After he is paralyzed from the waist down while serving during World War II, Army Lt. Ken "Bud" Wilozek is sent to the paraplegic ward at a hospital in his hometown. When Bud's fiancée Ellen meets the ward physician, Dr. Brock, she tells him that since his injury, Bud has become depressed and broken their engagement. Brock asks Ellen to give Bud some time to adjust to his paralysis, but while other patients at the hospital make friends, Bud remains bitter and withdrawn. Later, Brock tells Bud about his conversation with Ellen, but Bud reacts angrily, declaring that he does not wish to see her. Brock later instructs Nurse Robbins to take Bud to the exercise room, where he is forced to interact with the others. There, Bud meets fellow patients Leo, Norm Butler, and a Mexican American named Angel. At Ellen's urging, Brock decides to let her in to see Bud, who has refused to cooperate with his rehabilitation. Brock instructs her to come to the ward the following evening, when everyone else will be attending a wedding. The next evening, after Ellen finds Bud lying alone in the darkness, he shouts at her to leave and then begins weeping when his call for a nurse goes unanswered. Eventually, Bud befriends Angel, who persuades him to fight back against his condition and begin training to build his upper body strength. Soon, Norm starts seeing a woman named Laverne and brings her to the hospital to meet the others. Soon after, Angel dies suddenly of spinal meningitis, and Bud is thrust back into depression. Nevertheless, he perseveres and begins to see Ellen again. When Ellen pleads with Bud to marry her, he agrees to give marriage a try. Norm, meanwhile, returns to the ward after an evening of drinking and tells Bud that Laverne stole $900 from him and fled to Canada. In the weeks before the wedding, Bud trains vigorously, hoping to be able to pull himself up and stand for his vows by holding onto a railing. On the big day, Bud manages to stand, but when he lets go of the rail to put the ring on Ellen's finger, he slumps helplessly to the floor. Bud is so wounded by this humiliation, that when they return home from the ceremony on their wedding night, he is cruel and argumentative. When Ellen admits that she is unhappy, Bud decides to return to the ward in the car that she had customized for his use. Later, Leo persuades Bud to sneak out for a drink at a local bar, after which Bud wrecks his car. The next day, a report of the crash appears in the newspaper, and the head of the hospital comes down hard on Bud for his behavior. Brock, however, convinces the administrator to allow the Paralyzed Veterans Association, the ward's self -governing body, to decide on Bud's punishment. When she reads about the crash, Ellen rushes to the hospital to apologize and asks Bud to return home, but he refuses. After the association votes to discharge Bud, Brock urges him to give his marriage another try. With a renewed appreciation for life, Bud drives his damaged car home, where Ellen is waiting to help him up the front steps. +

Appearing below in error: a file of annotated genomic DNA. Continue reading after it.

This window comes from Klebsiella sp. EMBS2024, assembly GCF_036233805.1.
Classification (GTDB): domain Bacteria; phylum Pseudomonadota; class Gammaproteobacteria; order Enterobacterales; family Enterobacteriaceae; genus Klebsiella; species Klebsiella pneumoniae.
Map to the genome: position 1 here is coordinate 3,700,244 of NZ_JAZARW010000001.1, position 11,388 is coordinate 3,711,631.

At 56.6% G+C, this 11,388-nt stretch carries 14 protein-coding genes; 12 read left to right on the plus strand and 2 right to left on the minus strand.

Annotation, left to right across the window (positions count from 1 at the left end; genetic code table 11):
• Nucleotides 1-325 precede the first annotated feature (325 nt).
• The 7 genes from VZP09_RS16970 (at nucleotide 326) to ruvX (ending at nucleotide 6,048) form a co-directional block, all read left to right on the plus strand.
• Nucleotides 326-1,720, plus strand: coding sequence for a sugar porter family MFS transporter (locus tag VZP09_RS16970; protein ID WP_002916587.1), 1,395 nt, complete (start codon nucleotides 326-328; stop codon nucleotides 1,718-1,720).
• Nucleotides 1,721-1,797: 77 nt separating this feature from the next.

Legend